Through God’s blessings, I’ve got three breeds now. I’ve worked and saved my money and bought, and I’ve bred them until I’m now a few days away from my oldest Brown Swiss calving the twelfth animal in my herd/string since that first gift. Out of those, I have eight that I’ve kept for showing and breeding.
This new little Brown Swiss calf will be the ninth keeper if it’s a heifer. Now THAT would be a great (early) Christmas present for THIS year!
Thursday, November 14, 2013
Our November issue traditionally highlights women in dairy. Which dairywomen do you look up to? What qualities do you admire?
I look up to all dairy women. A lot of them work right alongside their husbands, and they also have to take care of the home and kids and sometimes even have a job in town, too. Then there are some dairy women who do all that AND travel to the shows for their family to exhibit the best of their herds. Some of them hold important positions on committees or are state officers in dairy organizations. I admire women who can do it all. I admire women who can work until they are worn out and then work some more anyway, get up the next morning on time, and do it all again day after day. God bless dairy women!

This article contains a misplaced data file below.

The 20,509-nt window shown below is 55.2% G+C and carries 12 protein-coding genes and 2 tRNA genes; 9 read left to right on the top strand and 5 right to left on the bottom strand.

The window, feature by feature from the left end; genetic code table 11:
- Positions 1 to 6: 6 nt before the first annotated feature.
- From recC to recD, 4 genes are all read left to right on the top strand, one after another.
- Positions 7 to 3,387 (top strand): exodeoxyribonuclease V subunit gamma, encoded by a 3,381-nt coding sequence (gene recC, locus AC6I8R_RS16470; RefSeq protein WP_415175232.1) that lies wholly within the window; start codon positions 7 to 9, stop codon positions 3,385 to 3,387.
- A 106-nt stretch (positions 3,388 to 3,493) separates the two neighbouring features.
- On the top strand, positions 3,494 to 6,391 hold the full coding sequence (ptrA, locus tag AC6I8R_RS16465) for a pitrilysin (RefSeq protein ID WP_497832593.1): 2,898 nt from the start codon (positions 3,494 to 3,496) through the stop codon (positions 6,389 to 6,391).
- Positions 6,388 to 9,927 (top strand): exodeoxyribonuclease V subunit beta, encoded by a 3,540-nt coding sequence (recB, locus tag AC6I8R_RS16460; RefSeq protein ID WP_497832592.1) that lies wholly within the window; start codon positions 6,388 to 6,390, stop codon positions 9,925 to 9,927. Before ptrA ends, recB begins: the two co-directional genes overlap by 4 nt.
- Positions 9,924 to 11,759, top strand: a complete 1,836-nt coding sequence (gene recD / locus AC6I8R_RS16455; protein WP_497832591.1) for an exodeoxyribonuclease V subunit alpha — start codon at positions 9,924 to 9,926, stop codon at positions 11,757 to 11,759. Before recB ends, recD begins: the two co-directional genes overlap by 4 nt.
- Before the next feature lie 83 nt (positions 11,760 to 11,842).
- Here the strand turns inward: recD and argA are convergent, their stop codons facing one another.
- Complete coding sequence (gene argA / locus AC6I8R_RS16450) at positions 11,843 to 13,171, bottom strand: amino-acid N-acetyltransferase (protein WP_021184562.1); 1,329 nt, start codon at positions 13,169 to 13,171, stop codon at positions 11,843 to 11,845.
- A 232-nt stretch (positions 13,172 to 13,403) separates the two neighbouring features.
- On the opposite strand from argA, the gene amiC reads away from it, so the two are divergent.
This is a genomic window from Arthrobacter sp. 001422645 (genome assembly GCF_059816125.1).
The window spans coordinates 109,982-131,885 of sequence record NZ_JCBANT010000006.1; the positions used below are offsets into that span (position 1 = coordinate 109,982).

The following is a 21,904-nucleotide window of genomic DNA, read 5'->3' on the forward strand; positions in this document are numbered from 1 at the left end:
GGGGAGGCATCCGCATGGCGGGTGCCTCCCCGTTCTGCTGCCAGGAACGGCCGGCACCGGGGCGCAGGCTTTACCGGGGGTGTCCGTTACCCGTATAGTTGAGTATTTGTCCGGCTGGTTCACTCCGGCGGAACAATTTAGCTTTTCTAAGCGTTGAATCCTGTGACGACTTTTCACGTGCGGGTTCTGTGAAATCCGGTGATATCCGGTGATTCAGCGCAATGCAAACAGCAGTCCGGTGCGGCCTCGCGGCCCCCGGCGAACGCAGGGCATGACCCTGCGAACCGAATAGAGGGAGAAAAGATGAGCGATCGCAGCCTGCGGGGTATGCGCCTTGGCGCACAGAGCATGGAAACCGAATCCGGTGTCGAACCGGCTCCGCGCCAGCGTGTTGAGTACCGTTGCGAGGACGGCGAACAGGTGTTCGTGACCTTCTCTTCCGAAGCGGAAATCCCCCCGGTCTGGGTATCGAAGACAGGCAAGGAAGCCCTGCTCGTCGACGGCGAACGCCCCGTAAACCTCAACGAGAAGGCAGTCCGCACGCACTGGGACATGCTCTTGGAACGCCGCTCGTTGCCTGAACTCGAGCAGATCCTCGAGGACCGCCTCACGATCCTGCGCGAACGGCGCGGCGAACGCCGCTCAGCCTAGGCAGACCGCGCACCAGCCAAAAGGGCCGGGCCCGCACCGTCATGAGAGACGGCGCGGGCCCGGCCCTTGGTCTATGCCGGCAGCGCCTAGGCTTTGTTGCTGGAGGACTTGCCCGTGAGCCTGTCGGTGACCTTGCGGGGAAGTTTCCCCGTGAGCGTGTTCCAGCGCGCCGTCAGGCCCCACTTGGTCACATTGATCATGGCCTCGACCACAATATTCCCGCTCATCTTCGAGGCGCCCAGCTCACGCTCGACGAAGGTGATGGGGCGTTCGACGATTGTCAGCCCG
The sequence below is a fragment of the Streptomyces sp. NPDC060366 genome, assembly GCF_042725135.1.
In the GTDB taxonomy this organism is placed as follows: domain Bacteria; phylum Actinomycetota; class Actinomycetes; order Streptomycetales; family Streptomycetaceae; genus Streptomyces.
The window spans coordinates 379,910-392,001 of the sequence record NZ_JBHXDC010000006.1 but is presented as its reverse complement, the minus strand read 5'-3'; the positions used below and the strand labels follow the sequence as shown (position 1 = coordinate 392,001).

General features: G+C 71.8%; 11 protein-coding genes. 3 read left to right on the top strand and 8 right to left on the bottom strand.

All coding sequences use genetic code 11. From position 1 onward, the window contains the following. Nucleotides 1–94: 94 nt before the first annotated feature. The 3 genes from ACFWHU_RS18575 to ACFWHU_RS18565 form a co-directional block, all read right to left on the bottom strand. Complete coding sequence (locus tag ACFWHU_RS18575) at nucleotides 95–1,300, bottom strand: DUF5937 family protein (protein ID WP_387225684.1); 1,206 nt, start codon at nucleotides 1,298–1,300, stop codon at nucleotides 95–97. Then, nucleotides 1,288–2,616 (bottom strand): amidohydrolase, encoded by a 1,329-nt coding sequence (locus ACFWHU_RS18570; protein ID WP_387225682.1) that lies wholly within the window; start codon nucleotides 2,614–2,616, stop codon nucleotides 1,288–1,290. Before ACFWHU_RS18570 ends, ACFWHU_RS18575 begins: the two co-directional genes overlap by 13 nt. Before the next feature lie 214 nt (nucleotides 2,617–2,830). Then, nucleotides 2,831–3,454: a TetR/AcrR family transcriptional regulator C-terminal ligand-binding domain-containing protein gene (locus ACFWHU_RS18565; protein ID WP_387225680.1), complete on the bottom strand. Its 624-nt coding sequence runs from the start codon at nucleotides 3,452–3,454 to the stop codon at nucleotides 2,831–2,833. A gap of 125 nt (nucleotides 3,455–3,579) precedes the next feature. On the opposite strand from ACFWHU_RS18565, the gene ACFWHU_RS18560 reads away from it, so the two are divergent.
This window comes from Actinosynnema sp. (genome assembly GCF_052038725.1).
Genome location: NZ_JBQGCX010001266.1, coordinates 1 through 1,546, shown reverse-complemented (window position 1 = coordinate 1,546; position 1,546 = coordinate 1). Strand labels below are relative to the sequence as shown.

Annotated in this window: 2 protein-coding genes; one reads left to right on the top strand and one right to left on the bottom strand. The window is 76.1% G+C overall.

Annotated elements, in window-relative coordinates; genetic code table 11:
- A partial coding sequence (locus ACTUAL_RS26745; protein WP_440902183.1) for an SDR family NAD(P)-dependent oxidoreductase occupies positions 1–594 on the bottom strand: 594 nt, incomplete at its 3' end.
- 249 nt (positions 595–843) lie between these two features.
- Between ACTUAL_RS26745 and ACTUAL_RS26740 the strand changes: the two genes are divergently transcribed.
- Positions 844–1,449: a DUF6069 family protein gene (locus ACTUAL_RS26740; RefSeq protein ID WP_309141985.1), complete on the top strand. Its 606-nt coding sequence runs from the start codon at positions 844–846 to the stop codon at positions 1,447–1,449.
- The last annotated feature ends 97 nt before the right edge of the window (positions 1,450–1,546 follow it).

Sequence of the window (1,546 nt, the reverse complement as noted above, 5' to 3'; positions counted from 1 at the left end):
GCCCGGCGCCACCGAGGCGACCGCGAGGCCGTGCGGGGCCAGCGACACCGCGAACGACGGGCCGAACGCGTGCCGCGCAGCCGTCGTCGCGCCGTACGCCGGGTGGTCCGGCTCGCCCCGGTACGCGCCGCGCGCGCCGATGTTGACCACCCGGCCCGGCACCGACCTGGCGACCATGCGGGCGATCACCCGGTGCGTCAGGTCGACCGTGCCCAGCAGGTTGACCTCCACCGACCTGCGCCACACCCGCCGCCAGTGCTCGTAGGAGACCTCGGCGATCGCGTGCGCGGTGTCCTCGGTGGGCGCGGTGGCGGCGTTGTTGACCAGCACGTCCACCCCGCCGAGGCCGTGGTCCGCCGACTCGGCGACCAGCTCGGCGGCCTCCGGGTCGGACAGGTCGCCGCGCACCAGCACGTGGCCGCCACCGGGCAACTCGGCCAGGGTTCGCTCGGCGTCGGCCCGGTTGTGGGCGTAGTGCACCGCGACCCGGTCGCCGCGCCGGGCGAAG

Monday, November 4, 2013
Most people use plastic shopping sacks "Walmart sacks". Most people like helium party balloons. Many people think it's fun to let them loose to fly away. Lots of school children have set them loose to get someone to write to them from a far away place. Many people forget to take balloons off corner posts to show people the way to a party. These are all bad ideas.
I see balloons and sacks caught on barbed wire fences or just snagged on tall weeds out in a field. I run and grab them and put them in the trash as soon as I see them. They can kill cattle.
Cattle are nibblers. A necropsy can show digestive tracts clogged with balloons or plastic shopping sacks. That can be a miserable way for an animal to die.
Tuesday, October 22, 2013
I am really blessed with two REALLY awesome nurse cows.